Men and women view holiday spending differently, the survey found. Here is how spending breaks down between genders. Note that men are much more likely to indicate that they will not be spending for the holidays. Women are more likely to spend on gifts, charitable contributions and food, while men lean more toward travel.


Both men and women have repeatedly indicated, in many studies, that they feel pressured to overspend in most categories of holiday costs. To avoid this un-cheerful feeling, it’s good to take some time to determine what you can afford. Have a conversation with family members to set expectations. And make sure that if you choose to finance your purchases that you can clear your debt when you plan to.

How to Avoid Overspending

If you decide to pay in cash, determine how much you’ll take out of savings – and stick with that amount. If you expect to finance your costs, set a limit on the time it will take to clear the debt, and the amount you will pay each month. From there, you can calculate your budget.

Paying Holiday Expenses

There are several ways to pay for purchases and they all have pros and cons.


Cash has the advantage of keeping you honest. When your wallet is empty, you’re done. And researchers have found that people are more conscious of what they spend when they have to physically remove cash from their wallets. Instead of whipping out a card, paying by phone or clicking “Buy It Now.”

But cash can be lost or stolen. It’s not useful for online purchases. And most people are uncomfortable carrying large amounts in public places.

However, checks and debit cards can be safer and more convenient. Just keep track of your spending and balance your accounts right away.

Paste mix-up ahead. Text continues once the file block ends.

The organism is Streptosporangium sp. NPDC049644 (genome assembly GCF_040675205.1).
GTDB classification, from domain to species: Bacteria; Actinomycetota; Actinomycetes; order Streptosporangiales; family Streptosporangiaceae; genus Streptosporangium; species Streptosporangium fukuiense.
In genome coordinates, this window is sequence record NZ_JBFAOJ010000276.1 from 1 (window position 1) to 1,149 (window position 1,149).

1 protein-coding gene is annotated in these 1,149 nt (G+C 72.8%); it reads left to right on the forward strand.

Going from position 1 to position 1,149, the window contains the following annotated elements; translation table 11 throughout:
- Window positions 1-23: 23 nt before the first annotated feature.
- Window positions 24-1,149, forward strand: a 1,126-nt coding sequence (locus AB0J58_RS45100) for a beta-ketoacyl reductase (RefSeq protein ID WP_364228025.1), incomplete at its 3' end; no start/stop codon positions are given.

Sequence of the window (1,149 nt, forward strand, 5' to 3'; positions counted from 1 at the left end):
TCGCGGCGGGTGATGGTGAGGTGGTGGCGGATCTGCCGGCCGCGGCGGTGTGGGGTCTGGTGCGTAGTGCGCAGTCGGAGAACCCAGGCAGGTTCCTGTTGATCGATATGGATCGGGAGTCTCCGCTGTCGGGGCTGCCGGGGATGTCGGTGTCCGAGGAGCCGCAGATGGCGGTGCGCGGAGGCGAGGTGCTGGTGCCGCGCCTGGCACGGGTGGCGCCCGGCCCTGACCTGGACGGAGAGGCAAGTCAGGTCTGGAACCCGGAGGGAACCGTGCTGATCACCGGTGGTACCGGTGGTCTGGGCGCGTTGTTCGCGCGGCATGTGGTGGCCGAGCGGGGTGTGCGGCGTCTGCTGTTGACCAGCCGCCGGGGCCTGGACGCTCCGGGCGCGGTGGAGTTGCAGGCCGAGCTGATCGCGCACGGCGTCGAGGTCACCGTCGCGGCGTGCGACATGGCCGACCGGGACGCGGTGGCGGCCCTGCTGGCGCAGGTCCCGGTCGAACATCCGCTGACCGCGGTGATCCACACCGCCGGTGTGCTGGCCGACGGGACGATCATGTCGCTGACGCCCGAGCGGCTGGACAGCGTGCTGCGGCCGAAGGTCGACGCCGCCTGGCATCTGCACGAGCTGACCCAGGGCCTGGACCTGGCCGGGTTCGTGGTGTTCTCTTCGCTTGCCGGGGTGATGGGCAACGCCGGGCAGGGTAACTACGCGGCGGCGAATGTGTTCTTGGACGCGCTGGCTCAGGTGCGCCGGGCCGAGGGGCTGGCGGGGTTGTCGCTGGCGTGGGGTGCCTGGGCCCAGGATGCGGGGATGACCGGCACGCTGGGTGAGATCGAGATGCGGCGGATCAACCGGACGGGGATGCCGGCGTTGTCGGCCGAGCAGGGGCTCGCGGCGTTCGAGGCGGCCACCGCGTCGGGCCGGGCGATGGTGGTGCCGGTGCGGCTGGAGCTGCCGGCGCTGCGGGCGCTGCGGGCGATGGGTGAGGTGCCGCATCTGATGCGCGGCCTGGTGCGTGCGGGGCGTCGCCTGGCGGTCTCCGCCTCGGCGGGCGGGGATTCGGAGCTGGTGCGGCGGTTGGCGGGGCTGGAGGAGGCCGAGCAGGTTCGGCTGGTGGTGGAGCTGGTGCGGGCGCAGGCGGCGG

Credit cards

Plastic is fantastic for convenience. And you might be able to earn some nice rewards with your spending points. They are relatively secure and you can use them easily online.

But while credit cards are great for spending, they’re not always great for financing. Average interest rates range between 17% and 22% and can go as high as 36% for people without stellar credit histories. If you can pay your balance quickly (that’s why you budget) or you have a low introductory interest rate, charge away. But if not, consider another option – like a personal loan.

Personal loans

If your holiday budget is closer to the $5,000 end than the under-$1000 category, plan your spending wisely. Personal loans offer a number of advantages for financing holiday purchases, especially big-ticket items.

  • Interest rates are fixed and average about 7% below those of comparable credit cards
  • Pre-set terms mean you know exactly when you’ll be debt-free
  • Budgeting is easier because you fix your loan amount before spending, and because the payment won’t change
  • Unlike credit cards, personal loans don’t increase your credit utilization ratio, which protects your credit score

If you’re already carrying credit card balances, you may be able to wrap them into a personal loan with your holiday spending. Then you can make – and – keep – a New Year’s resolution to clear your balances and become debt-free.

About Author
Gina Freeman is a personal finance specialist with MoneyRates. Her career has covered business credit, bankruptcy, tax accounting, and mortgage financing, and she has been a finance writer or editor for over 15 years. Gina is extremely consumer-focused and enjoys breaking down complex topics to help readers make confident financial decisions.